* [EDITOR’S NOTE: See updates below …]
While analyzing the results of Mediamark Research Inc.’s Fall 2008 survey,
I came across a weird stat that has got to be troubling to the
publishers of “teen” magazines and others catering to the youth
In terms of age reach, just seven
magazines—Teen Vogue (at 25.8, not exactly teens), Seventeen (26.9, or
9.9 years older than the name implies), Vibe (28.6), Game Informer
(27.2), Blender (27.7), Maxim (29.1) and OK! (29.3)—have readers with a
median age under 30.
Putting aside the Vibes and
Maxims and OKs for a second, let’s talk about the teen category. The
average age of Teen Vogue and Seventeen readers is … 26?!?! To borrow a phrase from the teenaged vernacular, WTF?!?!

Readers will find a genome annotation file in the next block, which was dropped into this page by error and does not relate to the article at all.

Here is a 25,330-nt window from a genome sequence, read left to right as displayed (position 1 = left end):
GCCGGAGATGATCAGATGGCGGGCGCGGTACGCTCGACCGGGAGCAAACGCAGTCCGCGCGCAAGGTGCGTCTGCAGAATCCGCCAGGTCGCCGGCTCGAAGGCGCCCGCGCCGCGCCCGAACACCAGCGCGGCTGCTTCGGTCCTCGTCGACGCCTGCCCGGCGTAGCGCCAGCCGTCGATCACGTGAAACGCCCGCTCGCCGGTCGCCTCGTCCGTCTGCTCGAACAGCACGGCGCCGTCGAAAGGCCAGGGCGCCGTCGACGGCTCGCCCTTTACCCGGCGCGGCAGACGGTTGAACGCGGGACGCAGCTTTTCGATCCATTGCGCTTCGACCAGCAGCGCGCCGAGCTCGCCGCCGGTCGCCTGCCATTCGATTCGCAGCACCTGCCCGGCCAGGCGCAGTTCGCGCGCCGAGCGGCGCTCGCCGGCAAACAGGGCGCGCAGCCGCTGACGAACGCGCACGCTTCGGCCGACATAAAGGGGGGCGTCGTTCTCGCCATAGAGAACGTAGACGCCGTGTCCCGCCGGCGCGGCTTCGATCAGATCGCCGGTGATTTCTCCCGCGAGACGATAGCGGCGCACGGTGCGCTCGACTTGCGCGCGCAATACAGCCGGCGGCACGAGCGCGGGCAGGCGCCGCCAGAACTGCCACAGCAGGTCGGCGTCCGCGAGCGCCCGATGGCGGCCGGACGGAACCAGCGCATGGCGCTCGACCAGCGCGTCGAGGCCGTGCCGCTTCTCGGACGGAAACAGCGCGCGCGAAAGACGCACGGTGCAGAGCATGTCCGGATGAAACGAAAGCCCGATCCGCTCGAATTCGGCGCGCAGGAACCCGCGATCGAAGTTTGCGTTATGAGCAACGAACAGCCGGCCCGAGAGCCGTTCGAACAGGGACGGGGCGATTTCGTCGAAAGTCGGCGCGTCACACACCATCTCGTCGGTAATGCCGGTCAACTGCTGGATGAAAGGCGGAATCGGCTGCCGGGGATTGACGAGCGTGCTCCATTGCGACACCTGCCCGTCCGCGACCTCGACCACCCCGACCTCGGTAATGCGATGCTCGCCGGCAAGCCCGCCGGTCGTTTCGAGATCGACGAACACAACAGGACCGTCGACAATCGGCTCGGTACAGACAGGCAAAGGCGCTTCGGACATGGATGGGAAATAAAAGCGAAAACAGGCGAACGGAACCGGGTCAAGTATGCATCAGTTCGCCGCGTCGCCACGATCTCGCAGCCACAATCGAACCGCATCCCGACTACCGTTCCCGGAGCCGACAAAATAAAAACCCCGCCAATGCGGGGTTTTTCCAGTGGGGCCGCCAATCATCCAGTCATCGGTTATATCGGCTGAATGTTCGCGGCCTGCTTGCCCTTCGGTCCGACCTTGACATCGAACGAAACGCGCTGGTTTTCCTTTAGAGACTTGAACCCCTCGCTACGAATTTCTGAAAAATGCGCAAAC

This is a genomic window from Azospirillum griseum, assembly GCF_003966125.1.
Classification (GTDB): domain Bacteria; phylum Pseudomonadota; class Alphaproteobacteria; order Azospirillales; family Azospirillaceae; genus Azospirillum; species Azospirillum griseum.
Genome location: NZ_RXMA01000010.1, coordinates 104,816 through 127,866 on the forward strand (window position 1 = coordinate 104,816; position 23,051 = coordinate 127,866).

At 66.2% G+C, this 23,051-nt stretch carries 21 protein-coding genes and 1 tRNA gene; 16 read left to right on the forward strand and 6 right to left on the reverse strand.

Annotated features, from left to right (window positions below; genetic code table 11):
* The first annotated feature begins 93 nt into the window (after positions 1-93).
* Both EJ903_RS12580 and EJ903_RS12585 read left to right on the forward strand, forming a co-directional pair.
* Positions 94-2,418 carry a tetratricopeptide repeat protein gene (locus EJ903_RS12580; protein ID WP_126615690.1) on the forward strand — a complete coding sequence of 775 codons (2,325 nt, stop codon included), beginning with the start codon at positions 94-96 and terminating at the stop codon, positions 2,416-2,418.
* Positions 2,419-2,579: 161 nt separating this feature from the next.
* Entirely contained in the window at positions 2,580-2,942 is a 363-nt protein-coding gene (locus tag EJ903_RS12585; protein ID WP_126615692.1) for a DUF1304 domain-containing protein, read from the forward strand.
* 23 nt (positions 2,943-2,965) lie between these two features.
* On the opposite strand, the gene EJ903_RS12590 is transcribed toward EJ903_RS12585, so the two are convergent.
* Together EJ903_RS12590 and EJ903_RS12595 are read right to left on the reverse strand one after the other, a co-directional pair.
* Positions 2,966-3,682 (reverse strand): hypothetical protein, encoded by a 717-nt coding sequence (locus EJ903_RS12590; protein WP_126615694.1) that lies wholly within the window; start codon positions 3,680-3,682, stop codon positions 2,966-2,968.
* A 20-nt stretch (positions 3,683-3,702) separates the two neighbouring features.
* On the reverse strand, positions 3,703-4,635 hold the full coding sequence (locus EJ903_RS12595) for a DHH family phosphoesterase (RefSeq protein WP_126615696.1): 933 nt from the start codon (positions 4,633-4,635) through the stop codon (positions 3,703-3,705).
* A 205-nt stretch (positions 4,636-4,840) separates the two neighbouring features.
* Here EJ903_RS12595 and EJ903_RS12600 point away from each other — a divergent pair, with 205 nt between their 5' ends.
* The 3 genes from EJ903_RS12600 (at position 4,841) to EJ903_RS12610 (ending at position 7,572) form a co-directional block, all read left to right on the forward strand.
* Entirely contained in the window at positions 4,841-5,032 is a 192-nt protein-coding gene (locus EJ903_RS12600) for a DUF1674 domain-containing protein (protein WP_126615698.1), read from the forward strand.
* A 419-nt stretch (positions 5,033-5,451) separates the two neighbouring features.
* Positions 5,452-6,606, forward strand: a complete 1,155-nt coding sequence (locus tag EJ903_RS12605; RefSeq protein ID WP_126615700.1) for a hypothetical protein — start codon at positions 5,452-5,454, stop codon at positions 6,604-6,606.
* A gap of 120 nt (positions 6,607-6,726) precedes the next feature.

wonder ElleGirl and CosmoGirl and Jane folded—they weren’t being read
by the “girls” at all. They weren’t attracting the young audience they
once had. Instead, they were being read by the young women who read
them when they were legitimately “girls.”
Maybe they should change their name to Twentyseven.
UPDATE: Hearst, which publishes Seventeen, points out that the MRI survey targets adults (18+) and doesn’t include magazine readers under 17. The most recent TeenMark study (measuring teens from 12-19), Hearst says, shows that Seventeen’s median age reader is 16.2. I’m waiting for MRI to send over the combined average, and will update this post accordingly.
UPDATE #2: When
combined with MRI’s Teenmark study of readers 12 to 19, the median ages
of the readers of the magazines above are as follows: Teen Vogue
(18.4), Seventeen (20.6), Vibe (26), Game Informer (20.6), Blender
(25.9) and Maxim (28).
not just the “teen” category that is plagued with the aging reader.
It’s the entire industry. Overall, the average age of a magazine reader
was 45.1—up from 44.8 in 2007.